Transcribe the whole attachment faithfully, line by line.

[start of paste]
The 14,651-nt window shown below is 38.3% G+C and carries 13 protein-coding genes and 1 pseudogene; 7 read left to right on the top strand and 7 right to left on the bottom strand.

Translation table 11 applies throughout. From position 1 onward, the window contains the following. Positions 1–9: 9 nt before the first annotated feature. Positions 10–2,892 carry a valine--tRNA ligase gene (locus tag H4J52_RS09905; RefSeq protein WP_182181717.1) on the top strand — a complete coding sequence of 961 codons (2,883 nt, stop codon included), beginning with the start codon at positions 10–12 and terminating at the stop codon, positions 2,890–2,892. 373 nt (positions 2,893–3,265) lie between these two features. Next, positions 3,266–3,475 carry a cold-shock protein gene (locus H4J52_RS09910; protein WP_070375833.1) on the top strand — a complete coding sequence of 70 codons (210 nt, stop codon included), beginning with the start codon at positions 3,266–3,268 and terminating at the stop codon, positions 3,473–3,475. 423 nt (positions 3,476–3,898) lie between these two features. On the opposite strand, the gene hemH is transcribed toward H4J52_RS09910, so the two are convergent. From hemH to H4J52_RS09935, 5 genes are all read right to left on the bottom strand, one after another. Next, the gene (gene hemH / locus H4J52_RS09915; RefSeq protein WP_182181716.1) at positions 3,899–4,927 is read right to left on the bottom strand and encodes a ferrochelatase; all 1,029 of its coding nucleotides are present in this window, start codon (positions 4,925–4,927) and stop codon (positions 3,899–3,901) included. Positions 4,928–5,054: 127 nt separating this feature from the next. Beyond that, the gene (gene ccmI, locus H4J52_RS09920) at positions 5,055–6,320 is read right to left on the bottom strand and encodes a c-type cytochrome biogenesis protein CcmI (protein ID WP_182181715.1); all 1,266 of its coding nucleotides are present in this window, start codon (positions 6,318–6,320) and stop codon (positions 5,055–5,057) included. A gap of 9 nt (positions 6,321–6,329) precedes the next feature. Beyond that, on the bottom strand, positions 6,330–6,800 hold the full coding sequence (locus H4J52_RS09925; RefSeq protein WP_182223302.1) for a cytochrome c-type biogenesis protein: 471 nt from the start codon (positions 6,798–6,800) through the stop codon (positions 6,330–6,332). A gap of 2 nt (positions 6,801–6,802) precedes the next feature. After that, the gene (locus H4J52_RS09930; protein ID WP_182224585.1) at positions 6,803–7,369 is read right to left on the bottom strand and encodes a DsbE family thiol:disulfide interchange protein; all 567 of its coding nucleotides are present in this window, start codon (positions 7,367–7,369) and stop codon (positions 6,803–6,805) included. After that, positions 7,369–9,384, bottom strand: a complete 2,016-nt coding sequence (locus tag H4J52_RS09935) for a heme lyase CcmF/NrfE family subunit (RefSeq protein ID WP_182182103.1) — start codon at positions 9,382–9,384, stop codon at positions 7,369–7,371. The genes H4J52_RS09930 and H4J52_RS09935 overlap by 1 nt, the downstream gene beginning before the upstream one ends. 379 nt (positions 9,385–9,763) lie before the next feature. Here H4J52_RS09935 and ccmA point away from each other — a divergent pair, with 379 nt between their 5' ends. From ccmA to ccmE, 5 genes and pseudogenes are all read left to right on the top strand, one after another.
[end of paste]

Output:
The 14,651-nt window shown below is 38.3% G+C and carries 13 protein-coding genes and 1 pseudogene; 7 read left to right on the top strand and 7 right to left on the bottom strand.

Translation table 11 applies throughout. From position 1 onward, the window contains the following. Positions 1–9: 9 nt before the first annotated feature. Positions 10–2,892 carry a valine--tRNA ligase gene (locus tag H4J52_RS09905; RefSeq protein WP_182181717.1) on the top strand — a complete coding sequence of 961 codons (2,883 nt, stop codon included), beginning with the start codon at positions 10–12 and terminating at the stop codon, positions 2,890–2,892. 373 nt (positions 2,893–3,265) lie between these two features. Next, positions 3,266–3,475 carry a cold-shock protein gene (locus H4J52_RS09910; protein WP_070375833.1) on the top strand — a complete coding sequence of 70 codons (210 nt, stop codon included), beginning with the start codon at positions 3,266–3,268 and terminating at the stop codon, positions 3,473–3,475. 423 nt (positions 3,476–3,898) lie between these two features. On the opposite strand, the gene hemH is transcribed toward H4J52_RS09910, so the two are convergent. From hemH to H4J52_RS09935, 5 genes are all read right to left on the bottom strand, one after another. Next, the gene (gene hemH / locus H4J52_RS09915; RefSeq protein WP_182181716.1) at positions 3,899–4,927 is read right to left on the bottom strand and encodes a ferrochelatase; all 1,029 of its coding nucleotides are present in this window, start codon (positions 4,925–4,927) and stop codon (positions 3,899–3,901) included. Positions 4,928–5,054: 127 nt separating this feature from the next. Beyond that, the gene (gene ccmI, locus H4J52_RS09920) at positions 5,055–6,320 is read right to left on the bottom strand and encodes a c-type cytochrome biogenesis protein CcmI (protein ID WP_182181715.1); all 1,266 of its coding nucleotides are present in this window, start codon (positions 6,318–6,320) and stop codon (positions 5,055–5,057) included. A gap of 9 nt (positions 6,321–6,329) precedes the next feature. Beyond that, on the bottom strand, positions 6,330–6,800 hold the full coding sequence (locus H4J52_RS09925; RefSeq protein WP_182223302.1) for a cytochrome c-type biogenesis protein: 471 nt from the start codon (positions 6,798–6,800) through the stop codon (positions 6,330–6,332). A gap of 2 nt (positions 6,801–6,802) precedes the next feature. After that, the gene (locus H4J52_RS09930; protein ID WP_182224585.1) at positions 6,803–7,369 is read right to left on the bottom strand and encodes a DsbE family thiol:disulfide interchange protein; all 567 of its coding nucleotides are present in this window, start codon (positions 7,367–7,369) and stop codon (positions 6,803–6,805) included. After that, positions 7,369–9,384, bottom strand: a complete 2,016-nt coding sequence (locus tag H4J52_RS09935) for a heme lyase CcmF/NrfE family subunit (RefSeq protein ID WP_182182103.1) — start codon at positions 9,382–9,384, stop codon at positions 7,369–7,371. The genes H4J52_RS09930 and H4J52_RS09935 overlap by 1 nt, the downstream gene beginning before the upstream one ends. 379 nt (positions 9,385–9,763) lie before the next feature. Here H4J52_RS09935 and ccmA point away from each other — a divergent pair, with 379 nt between their 5' ends. From ccmA to ccmE, 5 genes and pseudogenes are all read left to right on the top strand, one after another.